Chief Justice Sharon Lee recently presented the Tennessee Supreme Court’s initiatives to Chief Justices from supreme courts across the country at the National Conference of Chief Justices during their annual meeting in Jackson Hole, Wyoming. The gathering in late July was a joint conference with the Conference of State Court Administrators, which Administrative Office of the Court Director Deborah Taylor Tate also attended.
Chief Justice Lee spoke about an outstanding legislative session resulting in appropriations for the judiciary for the largest technology project ever undertaken by the judiciary, the launch of electronic filing, across-the-board raises for staff and seven historic bills to ensure consistency of process and procedures across every juvenile court in Tennessee.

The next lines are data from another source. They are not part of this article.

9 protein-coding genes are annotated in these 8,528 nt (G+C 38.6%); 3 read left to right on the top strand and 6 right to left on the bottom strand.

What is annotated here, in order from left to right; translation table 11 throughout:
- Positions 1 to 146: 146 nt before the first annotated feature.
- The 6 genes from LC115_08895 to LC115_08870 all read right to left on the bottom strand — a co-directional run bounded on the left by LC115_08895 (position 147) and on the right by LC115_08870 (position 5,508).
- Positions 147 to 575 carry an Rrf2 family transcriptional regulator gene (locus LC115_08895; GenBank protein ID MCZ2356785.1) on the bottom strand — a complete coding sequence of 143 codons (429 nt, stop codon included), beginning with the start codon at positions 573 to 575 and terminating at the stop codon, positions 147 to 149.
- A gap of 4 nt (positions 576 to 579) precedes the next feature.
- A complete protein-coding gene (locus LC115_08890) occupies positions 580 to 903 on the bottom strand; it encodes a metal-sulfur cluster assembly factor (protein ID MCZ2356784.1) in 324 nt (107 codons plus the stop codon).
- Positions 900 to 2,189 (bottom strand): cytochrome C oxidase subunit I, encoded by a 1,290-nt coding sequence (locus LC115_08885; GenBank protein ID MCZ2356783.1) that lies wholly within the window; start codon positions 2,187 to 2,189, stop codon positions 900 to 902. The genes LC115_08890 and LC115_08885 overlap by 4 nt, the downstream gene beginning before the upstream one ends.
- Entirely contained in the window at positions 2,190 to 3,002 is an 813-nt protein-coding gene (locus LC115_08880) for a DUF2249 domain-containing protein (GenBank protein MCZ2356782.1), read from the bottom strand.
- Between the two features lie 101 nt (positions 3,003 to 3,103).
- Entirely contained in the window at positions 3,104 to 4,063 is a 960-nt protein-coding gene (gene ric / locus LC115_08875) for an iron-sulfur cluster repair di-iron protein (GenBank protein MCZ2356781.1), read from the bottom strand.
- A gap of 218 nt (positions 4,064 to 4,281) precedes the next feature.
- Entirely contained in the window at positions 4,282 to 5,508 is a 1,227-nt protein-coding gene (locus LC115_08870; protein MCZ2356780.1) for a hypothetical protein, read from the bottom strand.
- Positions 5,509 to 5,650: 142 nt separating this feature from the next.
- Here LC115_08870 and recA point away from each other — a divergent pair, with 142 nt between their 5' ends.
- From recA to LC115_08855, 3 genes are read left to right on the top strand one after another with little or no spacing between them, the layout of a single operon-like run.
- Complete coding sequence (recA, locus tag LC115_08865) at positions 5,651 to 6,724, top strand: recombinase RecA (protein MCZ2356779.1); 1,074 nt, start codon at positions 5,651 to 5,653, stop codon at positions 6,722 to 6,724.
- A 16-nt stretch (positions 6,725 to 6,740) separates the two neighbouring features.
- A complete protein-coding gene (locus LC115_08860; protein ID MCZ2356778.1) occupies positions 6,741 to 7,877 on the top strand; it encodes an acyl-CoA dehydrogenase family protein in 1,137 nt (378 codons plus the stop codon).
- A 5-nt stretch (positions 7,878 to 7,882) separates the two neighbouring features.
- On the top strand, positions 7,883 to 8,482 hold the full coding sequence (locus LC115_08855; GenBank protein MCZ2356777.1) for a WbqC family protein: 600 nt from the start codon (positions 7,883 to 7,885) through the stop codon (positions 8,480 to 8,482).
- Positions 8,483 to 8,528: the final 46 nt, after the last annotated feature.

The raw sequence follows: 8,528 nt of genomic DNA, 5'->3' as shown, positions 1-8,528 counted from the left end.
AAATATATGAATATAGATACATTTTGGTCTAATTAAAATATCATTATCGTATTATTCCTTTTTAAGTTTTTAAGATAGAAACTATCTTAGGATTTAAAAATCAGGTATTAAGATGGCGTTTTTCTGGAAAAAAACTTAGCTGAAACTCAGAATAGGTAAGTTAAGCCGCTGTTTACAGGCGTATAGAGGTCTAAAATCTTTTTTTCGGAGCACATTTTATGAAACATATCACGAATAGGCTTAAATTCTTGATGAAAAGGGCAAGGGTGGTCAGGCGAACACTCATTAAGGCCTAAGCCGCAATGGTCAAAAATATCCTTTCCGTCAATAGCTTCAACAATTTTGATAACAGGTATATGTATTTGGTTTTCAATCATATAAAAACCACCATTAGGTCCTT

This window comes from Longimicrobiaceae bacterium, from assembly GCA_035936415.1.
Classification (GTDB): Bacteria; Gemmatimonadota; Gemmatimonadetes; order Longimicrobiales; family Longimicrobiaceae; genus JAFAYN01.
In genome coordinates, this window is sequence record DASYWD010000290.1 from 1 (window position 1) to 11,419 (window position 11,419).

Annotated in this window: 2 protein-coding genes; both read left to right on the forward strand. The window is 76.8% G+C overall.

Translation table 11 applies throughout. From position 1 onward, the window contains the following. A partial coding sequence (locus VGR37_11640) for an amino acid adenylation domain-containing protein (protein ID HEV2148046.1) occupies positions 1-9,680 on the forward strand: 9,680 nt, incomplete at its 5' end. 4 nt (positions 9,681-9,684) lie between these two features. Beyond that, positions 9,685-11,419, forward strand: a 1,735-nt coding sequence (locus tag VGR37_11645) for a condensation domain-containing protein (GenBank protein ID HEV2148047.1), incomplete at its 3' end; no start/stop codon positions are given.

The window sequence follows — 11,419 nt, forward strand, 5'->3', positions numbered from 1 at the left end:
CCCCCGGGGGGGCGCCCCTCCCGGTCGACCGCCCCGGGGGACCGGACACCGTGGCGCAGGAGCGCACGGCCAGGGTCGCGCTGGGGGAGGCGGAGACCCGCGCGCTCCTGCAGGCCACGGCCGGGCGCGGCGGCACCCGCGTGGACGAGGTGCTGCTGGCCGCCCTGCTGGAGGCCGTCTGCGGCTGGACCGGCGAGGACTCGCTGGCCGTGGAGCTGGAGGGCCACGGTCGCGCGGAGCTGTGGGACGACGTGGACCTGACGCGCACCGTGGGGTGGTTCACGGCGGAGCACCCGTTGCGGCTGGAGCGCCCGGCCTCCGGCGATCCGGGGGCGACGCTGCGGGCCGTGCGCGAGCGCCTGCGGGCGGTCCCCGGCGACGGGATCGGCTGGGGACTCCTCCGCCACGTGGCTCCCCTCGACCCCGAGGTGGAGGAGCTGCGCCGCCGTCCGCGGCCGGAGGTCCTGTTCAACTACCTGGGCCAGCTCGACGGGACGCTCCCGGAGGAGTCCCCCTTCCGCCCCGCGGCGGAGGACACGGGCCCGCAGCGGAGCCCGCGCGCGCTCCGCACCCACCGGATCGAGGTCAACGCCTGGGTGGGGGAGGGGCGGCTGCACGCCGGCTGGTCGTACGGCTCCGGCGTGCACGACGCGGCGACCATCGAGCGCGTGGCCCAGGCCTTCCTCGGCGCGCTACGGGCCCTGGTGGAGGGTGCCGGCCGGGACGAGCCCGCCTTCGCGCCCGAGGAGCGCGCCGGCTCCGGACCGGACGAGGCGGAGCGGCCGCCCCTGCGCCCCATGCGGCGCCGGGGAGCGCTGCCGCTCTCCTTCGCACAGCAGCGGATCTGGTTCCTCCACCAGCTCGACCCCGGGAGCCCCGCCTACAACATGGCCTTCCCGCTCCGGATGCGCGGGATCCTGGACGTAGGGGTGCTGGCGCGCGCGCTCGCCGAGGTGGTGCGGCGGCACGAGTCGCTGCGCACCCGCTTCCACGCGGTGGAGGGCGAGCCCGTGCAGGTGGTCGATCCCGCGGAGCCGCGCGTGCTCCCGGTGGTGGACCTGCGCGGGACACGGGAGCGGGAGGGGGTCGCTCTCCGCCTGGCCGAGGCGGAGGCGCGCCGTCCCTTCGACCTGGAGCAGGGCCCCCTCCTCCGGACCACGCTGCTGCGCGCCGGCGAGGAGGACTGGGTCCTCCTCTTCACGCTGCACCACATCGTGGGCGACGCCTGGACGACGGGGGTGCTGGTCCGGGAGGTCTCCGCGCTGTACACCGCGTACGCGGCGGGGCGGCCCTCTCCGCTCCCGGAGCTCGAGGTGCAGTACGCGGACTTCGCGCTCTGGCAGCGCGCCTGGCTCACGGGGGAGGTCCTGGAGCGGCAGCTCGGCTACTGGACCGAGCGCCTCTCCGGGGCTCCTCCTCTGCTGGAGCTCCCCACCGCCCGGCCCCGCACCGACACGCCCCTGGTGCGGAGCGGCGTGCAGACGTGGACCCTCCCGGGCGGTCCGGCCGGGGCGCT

As part of her overall initiatives to modernize the court system, Chief Justice Lee described the top-to-bottom review of the judiciary with particular emphasis on a review of the technology division that serves judges in 31 judicial districts and the appellate courts across the state.
“In order to move the entire court system toward integrated and data accessibility as well as internal and external efficiencies, it is crucial to have the right skillsets in the right seats,” she said. “Whether providing the information for data-driven decisions by the legislature or clearing old dockets, IT and high tech is now critical to the judiciary's role and interaction with the bar as well as our citizens.”
Justice Lee highlighted several major initiatives during her tenure as Chief Justice: